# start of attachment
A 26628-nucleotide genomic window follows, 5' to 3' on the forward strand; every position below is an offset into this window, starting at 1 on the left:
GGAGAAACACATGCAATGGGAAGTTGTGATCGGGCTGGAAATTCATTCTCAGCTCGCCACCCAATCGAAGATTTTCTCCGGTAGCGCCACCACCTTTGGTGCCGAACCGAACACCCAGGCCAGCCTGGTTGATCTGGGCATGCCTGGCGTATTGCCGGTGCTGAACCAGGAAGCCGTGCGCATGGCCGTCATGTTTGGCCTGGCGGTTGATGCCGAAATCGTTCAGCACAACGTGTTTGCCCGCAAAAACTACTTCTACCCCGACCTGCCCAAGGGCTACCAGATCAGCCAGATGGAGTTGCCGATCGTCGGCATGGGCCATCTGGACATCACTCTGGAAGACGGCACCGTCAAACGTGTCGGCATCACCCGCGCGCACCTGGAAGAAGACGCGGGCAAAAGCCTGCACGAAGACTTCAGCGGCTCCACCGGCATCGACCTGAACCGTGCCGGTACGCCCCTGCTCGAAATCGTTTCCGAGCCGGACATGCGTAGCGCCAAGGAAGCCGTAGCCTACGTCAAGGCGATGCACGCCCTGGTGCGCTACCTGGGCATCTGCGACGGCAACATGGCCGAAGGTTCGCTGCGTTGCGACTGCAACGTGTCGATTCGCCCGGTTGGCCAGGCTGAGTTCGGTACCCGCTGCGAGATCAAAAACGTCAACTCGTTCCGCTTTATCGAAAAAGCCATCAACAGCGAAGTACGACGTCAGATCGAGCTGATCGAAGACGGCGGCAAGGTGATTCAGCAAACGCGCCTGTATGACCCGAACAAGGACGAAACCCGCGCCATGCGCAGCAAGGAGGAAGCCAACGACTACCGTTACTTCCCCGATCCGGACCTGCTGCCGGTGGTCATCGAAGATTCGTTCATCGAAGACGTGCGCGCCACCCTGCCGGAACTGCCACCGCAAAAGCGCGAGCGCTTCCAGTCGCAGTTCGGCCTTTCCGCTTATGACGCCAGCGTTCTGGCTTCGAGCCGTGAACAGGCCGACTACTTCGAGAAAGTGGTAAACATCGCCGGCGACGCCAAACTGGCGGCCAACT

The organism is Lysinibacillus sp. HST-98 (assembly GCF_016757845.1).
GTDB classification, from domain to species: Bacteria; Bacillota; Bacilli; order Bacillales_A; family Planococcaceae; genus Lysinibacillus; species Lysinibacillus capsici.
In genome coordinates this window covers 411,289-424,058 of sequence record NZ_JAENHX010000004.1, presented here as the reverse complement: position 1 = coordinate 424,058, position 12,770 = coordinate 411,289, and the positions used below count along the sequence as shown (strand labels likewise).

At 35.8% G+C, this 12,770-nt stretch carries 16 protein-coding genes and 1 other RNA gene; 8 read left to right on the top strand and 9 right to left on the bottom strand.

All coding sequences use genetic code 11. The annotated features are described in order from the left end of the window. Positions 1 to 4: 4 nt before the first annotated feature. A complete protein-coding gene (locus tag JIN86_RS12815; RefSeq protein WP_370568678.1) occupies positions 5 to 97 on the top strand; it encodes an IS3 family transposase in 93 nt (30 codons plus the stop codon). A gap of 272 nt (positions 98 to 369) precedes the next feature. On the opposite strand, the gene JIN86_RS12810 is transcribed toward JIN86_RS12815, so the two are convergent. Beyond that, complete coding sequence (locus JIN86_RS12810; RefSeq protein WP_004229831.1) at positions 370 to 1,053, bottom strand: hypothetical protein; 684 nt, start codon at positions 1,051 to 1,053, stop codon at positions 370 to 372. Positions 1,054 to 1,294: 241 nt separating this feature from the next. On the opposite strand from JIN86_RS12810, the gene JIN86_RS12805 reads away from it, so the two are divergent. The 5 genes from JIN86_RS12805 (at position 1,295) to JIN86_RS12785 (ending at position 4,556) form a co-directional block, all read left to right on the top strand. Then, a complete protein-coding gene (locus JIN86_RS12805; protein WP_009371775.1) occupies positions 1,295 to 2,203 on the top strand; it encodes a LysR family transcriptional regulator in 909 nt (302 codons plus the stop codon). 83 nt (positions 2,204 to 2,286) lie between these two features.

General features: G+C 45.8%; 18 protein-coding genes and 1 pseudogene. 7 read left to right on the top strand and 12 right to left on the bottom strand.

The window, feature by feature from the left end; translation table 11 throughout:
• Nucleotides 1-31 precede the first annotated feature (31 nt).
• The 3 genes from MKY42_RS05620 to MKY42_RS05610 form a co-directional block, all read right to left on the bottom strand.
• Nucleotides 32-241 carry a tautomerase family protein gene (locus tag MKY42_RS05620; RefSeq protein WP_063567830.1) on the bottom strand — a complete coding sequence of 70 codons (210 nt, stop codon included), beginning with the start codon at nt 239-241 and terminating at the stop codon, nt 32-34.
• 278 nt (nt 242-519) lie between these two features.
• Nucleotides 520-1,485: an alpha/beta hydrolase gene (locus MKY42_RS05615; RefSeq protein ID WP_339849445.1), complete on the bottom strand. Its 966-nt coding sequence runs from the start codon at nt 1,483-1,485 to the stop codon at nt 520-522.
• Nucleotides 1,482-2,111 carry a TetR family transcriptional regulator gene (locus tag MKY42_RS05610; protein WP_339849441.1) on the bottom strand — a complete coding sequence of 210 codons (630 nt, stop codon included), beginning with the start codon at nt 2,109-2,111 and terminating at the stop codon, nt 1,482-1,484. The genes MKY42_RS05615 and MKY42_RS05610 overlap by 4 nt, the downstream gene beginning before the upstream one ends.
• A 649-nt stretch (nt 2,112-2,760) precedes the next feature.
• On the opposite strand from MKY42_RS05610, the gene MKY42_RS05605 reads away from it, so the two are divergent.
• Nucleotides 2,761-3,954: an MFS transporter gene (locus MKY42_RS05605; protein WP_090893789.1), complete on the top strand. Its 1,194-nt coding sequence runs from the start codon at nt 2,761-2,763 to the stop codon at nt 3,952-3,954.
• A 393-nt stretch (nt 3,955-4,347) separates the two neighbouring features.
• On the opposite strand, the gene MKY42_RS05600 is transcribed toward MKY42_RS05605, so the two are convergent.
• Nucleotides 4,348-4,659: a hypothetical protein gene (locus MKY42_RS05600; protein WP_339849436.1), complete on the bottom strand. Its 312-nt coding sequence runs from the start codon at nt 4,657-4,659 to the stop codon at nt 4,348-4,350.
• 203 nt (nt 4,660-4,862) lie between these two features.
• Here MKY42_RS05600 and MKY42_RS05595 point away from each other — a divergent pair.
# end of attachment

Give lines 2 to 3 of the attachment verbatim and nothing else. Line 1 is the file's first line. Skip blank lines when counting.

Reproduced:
GGAGAAACACATGCAATGGGAAGTTGTGATCGGGCTGGAAATTCATTCTCAGCTCGCCACCCAATCGAAGATTTTCTCCGGTAGCGCCACCACCTTTGGTGCCGAACCGAACACCCAGGCCAGCCTGGTTGATCTGGGCATGCCTGGCGTATTGCCGGTGCTGAACCAGGAAGCCGTGCGCATGGCCGTCATGTTTGGCCTGGCGGTTGATGCCGAAATCGTTCAGCACAACGTGTTTGCCCGCAAAAACTACTTCTACCCCGACCTGCCCAAGGGCTACCAGATCAGCCAGATGGAGTTGCCGATCGTCGGCATGGGCCATCTGGACATCACTCTGGAAGACGGCACCGTCAAACGTGTCGGCATCACCCGCGCGCACCTGGAAGAAGACGCGGGCAAAAGCCTGCACGAAGACTTCAGCGGCTCCACCGGCATCGACCTGAACCGTGCCGGTACGCCCCTGCTCGAAATCGTTTCCGAGCCGGACATGCGTAGCGCCAAGGAAGCCGTAGCCTACGTCAAGGCGATGCACGCCCTGGTGCGCTACCTGGGCATCTGCGACGGCAACATGGCCGAAGGTTCGCTGCGTTGCGACTGCAACGTGTCGATTCGCCCGGTTGGCCAGGCTGAGTTCGGTACCCGCTGCGAGATCAAAAACGTCAACTCGTTCCGCTTTATCGAAAAAGCCATCAACAGCGAAGTACGACGTCAGATCGAGCTGATCGAAGACGGCGGCAAGGTGATTCAGCAAACGCGCCTGTATGACCCGAACAAGGACGAAACCCGCGCCATGCGCAGCAAGGAGGAAGCCAACGACTACCGTTACTTCCCCGATCCGGACCTGCTGCCGGTGGTCATCGAAGATTCGTTCATCGAAGACGTGCGCGCCACCCTGCCGGAACTGCCACCGCAAAAGCGCGAGCGCTTCCAGTCGCAGTTCGGCCTTTCCGCTTATGACGCCAGCGTTCTGGCTTCGAGCCGTGAACAGGCCGACTACTTCGAGAAAGTGGTAAACATCGCCGGCGACGCCAAACTGGCGGCCAACT

The organism is Lysinibacillus sp. HST-98 (assembly GCF_016757845.1).